As much as moving back in may seem like a disappointment to you, it also affects your parents well-being.
According to a new study done by the London School of Economics and Political Science, parents whose adult children moved back in with them recorded a lower quality of life and well-being.
How the study was conducted
People aged between 50 and 75 from 17 different European countries were studied in the research.
The parents’ overall well being was examined by looking at factors such as health, ageing and retirement.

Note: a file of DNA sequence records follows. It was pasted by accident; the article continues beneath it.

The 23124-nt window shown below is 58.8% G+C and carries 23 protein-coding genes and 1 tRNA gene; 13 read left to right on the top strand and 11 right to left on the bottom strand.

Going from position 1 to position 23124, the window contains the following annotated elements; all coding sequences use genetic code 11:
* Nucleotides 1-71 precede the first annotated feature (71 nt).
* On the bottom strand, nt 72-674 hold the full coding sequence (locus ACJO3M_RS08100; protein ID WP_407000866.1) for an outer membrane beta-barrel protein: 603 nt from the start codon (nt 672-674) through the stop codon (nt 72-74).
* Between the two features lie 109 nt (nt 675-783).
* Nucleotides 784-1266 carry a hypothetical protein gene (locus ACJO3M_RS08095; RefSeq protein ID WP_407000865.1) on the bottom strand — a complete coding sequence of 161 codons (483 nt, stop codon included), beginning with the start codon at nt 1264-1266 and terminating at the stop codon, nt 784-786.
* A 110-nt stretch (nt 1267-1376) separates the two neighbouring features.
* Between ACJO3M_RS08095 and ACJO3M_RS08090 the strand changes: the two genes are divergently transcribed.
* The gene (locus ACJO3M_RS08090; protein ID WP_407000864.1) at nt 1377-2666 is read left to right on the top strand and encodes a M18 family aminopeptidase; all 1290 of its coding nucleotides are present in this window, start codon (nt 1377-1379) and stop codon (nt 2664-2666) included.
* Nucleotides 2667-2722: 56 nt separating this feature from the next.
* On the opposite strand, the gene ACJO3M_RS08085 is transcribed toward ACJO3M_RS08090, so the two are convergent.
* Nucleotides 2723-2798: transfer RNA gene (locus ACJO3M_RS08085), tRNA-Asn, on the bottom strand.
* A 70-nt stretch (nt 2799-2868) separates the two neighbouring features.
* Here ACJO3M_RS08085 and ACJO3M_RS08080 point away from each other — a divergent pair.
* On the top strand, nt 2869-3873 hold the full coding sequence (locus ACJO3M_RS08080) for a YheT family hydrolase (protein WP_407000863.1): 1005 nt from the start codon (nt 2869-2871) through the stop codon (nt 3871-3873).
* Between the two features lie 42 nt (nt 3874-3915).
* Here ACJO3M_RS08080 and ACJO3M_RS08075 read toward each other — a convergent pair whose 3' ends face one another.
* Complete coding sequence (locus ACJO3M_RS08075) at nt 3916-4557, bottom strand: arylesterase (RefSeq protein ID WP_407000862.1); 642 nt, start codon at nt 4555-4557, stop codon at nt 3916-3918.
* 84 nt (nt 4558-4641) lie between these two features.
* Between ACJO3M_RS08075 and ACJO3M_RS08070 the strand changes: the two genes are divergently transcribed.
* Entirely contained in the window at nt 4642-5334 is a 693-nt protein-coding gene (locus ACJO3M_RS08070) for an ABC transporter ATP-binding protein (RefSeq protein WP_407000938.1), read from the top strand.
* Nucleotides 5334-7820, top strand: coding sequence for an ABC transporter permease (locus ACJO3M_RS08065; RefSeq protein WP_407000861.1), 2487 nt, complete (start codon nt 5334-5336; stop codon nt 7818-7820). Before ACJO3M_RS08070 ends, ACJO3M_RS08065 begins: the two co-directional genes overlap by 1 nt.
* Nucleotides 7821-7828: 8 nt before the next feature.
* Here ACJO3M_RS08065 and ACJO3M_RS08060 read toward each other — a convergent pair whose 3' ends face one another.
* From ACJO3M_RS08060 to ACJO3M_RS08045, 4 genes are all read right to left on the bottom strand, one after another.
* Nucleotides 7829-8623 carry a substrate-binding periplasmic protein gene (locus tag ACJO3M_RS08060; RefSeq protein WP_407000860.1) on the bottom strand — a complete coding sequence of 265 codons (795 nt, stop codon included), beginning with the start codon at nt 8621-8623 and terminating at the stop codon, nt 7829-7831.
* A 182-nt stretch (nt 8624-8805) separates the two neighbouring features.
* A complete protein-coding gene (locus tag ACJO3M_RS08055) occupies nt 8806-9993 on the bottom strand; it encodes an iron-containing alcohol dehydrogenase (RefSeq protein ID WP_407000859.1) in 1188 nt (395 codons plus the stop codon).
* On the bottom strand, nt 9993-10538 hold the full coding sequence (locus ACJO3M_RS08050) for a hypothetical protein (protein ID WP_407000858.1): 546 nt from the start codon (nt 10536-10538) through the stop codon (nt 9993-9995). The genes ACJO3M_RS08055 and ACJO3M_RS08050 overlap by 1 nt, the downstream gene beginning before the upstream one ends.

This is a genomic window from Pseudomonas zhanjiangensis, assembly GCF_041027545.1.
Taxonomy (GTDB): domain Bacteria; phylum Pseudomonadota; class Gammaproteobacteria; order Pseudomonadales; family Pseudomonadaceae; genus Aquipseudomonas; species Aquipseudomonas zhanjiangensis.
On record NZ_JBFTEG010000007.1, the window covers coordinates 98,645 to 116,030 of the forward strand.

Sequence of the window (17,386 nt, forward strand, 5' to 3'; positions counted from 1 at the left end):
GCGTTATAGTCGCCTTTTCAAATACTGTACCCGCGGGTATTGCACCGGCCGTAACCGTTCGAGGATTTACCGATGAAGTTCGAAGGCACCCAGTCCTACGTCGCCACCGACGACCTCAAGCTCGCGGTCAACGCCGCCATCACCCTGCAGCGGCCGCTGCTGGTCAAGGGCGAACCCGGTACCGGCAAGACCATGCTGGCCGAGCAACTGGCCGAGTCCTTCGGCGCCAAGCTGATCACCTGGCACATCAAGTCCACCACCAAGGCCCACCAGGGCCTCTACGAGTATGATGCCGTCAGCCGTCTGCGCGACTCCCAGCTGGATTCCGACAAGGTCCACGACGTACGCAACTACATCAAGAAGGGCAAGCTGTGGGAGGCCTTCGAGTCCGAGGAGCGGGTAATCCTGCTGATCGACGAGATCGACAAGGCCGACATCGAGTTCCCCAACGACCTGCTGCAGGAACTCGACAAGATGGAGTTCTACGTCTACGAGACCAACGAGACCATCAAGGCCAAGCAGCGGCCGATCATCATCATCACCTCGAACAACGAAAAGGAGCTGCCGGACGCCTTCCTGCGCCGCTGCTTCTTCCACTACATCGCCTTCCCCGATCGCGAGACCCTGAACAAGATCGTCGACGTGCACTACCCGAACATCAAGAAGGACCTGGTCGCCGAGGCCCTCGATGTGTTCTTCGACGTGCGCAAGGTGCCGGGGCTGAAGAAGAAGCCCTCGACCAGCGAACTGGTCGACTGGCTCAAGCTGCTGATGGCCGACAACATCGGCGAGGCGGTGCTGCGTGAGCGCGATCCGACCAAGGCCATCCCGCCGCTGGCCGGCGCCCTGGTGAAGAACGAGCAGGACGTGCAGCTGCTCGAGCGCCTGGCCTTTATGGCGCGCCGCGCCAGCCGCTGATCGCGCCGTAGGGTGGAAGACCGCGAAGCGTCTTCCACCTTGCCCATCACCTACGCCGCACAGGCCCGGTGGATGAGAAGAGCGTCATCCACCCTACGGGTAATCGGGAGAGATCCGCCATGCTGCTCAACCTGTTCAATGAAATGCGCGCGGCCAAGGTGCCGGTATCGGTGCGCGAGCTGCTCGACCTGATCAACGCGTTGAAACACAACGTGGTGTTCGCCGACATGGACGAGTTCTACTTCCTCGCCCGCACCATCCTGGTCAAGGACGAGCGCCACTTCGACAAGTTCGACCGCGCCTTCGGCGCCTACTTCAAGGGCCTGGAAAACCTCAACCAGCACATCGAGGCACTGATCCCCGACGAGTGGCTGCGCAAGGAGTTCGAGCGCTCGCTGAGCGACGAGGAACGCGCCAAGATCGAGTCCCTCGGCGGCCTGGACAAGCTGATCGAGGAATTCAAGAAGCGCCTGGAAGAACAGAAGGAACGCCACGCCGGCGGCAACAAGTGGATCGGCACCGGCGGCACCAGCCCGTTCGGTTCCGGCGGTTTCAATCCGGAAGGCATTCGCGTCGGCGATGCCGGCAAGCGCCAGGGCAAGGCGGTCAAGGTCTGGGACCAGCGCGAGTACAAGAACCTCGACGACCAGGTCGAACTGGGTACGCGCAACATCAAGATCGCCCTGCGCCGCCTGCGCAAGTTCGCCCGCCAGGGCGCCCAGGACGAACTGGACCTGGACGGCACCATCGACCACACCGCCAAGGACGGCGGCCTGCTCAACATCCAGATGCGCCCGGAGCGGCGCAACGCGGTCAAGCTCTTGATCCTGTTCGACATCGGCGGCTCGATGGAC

“Parents enjoy their independence when their children leave the home and refilling an empty nest may be regarded as a violation of this life course stage,” read the study.
The parents’ quality of life was measured and scored by taking into consideration ‘feelings of control, autonomy, pleasure and self-realisation in everyday life.
“Our work shows that in contexts where family orientations and welfare institutions foster individuals’ independence returns home by adult children have negative implications for parents’ well-being,” said the study’s author Dr. Marco Tosi.
Dr. Marco went on to say that “When children leave the parental home, marital relationships improve and parents find a new equilibrium. They enjoy this stage in life, finding new hobbies and activities. When adult children move back, it is a violation of that equilibrium.”